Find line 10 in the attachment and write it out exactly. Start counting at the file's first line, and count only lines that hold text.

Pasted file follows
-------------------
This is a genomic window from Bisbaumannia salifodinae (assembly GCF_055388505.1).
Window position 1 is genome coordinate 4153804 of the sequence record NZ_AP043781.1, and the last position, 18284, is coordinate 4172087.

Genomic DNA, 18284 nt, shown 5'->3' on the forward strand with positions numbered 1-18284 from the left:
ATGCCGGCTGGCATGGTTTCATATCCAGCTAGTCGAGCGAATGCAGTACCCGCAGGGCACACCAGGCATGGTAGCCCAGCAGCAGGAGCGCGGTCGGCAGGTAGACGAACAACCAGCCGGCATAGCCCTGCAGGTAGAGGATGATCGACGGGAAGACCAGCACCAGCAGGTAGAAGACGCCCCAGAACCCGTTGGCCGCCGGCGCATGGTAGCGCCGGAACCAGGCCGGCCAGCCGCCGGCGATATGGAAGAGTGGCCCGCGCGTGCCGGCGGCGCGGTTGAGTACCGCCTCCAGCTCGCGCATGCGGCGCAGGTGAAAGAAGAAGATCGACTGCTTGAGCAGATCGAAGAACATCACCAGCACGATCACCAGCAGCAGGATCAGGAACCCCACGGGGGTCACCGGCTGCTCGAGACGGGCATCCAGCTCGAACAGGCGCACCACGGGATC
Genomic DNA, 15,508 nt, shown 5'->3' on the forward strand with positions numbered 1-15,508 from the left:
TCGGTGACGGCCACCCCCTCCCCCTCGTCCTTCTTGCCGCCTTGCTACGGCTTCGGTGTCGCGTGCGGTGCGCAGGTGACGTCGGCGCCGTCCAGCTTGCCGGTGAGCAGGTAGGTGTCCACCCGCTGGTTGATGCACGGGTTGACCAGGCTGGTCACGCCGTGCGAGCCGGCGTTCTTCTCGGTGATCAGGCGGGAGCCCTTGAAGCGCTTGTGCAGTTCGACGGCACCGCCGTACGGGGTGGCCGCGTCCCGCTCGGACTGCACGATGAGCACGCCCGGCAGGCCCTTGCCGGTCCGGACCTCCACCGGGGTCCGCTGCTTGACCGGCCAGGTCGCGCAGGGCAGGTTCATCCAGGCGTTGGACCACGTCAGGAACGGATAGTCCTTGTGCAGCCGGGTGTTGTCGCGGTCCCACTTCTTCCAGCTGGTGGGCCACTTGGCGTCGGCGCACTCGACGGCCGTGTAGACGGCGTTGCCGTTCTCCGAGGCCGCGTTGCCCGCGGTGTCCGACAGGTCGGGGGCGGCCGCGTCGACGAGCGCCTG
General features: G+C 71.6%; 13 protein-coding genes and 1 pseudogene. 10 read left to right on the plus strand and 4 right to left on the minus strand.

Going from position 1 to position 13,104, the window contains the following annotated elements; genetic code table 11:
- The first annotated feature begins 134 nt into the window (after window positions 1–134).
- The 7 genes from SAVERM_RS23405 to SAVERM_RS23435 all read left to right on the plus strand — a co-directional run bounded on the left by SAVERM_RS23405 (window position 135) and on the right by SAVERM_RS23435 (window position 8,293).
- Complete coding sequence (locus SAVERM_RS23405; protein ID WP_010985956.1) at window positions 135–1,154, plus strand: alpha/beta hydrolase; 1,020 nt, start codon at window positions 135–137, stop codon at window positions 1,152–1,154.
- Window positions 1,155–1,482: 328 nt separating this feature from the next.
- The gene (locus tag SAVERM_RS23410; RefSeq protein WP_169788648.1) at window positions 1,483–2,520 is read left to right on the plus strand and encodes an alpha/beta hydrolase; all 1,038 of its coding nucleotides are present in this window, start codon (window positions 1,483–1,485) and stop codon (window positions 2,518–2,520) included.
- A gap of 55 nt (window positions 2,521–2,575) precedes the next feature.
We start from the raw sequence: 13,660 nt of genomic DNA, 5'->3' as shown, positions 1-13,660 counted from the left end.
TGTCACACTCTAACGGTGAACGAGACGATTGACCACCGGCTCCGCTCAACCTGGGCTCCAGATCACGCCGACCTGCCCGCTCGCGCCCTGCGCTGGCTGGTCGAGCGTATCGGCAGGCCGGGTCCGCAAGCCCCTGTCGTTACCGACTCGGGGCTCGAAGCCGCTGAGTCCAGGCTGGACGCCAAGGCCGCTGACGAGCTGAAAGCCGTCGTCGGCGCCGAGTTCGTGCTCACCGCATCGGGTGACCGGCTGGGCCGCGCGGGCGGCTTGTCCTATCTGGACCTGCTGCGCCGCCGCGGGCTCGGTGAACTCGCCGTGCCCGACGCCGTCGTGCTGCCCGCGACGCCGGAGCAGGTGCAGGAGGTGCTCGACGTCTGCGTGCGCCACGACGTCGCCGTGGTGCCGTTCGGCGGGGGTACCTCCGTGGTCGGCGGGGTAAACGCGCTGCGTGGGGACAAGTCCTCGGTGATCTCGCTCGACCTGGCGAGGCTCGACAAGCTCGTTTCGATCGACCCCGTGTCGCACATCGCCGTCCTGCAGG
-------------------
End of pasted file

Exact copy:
- The 7 genes from SAVERM_RS23405 to SAVERM_RS23435 all read left to right on the plus strand — a co-directional run bounded on the left by SAVERM_RS23405 (window position 135) and on the right by SAVERM_RS23435 (window position 8,293).